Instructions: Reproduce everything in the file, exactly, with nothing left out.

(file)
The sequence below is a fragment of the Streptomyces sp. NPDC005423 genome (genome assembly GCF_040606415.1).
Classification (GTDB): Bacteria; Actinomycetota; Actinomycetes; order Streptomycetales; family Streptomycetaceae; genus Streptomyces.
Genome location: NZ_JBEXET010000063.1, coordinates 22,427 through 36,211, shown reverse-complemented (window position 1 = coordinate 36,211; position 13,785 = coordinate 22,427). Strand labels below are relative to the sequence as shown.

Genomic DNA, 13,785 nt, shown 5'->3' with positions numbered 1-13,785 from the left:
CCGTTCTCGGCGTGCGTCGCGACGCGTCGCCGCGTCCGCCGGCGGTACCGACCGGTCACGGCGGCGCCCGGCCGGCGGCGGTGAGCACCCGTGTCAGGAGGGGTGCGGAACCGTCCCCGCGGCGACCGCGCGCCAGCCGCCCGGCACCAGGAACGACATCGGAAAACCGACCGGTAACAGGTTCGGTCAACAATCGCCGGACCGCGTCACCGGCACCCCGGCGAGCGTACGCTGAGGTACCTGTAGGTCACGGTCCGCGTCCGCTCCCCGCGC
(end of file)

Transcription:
The sequence below is a fragment of the Streptomyces sp. NPDC005423 genome (genome assembly GCF_040606415.1).
Classification (GTDB): Bacteria; Actinomycetota; Actinomycetes; order Streptomycetales; family Streptomycetaceae; genus Streptomyces.
Genome location: NZ_JBEXET010000063.1, coordinates 22,427 through 36,211, shown reverse-complemented (window position 1 = coordinate 36,211; position 13,785 = coordinate 22,427). Strand labels below are relative to the sequence as shown.

Genomic DNA, 13,785 nt, shown 5'->3' with positions numbered 1-13,785 from the left:
CCGTTCTCGGCGTGCGTCGCGACGCGTCGCCGCGTCCGCCGGCGGTACCGACCGGTCACGGCGGCGCCCGGCCGGCGGCGGTGAGCACCCGTGTCAGGAGGGGTGCGGAACCGTCCCCGCGGCGACCGCGCGCCAGCCGCCCGGCACCAGGAACGACATCGGAAAACCGACCGGTAACAGGTTCGGTCAACAATCGCCGGACCGCGTCACCGGCACCCCGGCGAGCGTACGCTGAGGTACCTGTAGGTCACGGTCCGCGTCCGCTCCCCGCGC